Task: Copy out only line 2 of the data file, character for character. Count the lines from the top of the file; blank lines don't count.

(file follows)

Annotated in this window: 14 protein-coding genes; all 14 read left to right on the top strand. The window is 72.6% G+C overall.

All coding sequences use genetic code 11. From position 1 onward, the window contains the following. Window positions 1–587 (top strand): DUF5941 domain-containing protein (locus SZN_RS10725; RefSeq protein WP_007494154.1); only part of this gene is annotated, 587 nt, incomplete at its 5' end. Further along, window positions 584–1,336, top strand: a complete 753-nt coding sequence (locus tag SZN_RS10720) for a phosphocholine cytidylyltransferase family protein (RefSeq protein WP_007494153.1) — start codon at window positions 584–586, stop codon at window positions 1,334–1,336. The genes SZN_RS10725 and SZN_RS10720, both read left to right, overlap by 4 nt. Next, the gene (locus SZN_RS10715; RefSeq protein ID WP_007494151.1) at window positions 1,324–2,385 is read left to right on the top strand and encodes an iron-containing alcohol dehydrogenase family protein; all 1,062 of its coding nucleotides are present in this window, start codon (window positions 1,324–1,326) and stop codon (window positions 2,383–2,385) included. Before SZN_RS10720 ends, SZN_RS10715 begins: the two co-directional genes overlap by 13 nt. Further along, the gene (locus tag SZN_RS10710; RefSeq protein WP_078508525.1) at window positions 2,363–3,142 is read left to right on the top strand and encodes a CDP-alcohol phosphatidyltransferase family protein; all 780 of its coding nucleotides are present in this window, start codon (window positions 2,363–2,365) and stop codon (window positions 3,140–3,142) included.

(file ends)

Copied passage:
All coding sequences use genetic code 11. From position 1 onward, the window contains the following. Window positions 1–587 (top strand): DUF5941 domain-containing protein (locus SZN_RS10725; RefSeq protein WP_007494154.1); only part of this gene is annotated, 587 nt, incomplete at its 5' end. Further along, window positions 584–1,336, top strand: a complete 753-nt coding sequence (locus tag SZN_RS10720) for a phosphocholine cytidylyltransferase family protein (RefSeq protein WP_007494153.1) — start codon at window positions 584–586, stop codon at window positions 1,334–1,336. The genes SZN_RS10725 and SZN_RS10720, both read left to right, overlap by 4 nt. Next, the gene (locus SZN_RS10715; RefSeq protein ID WP_007494151.1) at window positions 1,324–2,385 is read left to right on the top strand and encodes an iron-containing alcohol dehydrogenase family protein; all 1,062 of its coding nucleotides are present in this window, start codon (window positions 1,324–1,326) and stop codon (window positions 2,383–2,385) included. Before SZN_RS10720 ends, SZN_RS10715 begins: the two co-directional genes overlap by 13 nt. Further along, the gene (locus tag SZN_RS10710; RefSeq protein WP_078508525.1) at window positions 2,363–3,142 is read left to right on the top strand and encodes a CDP-alcohol phosphatidyltransferase family protein; all 780 of its coding nucleotides are present in this window, start codon (window positions 2,363–2,365) and stop codon (window positions 3,140–3,142) included.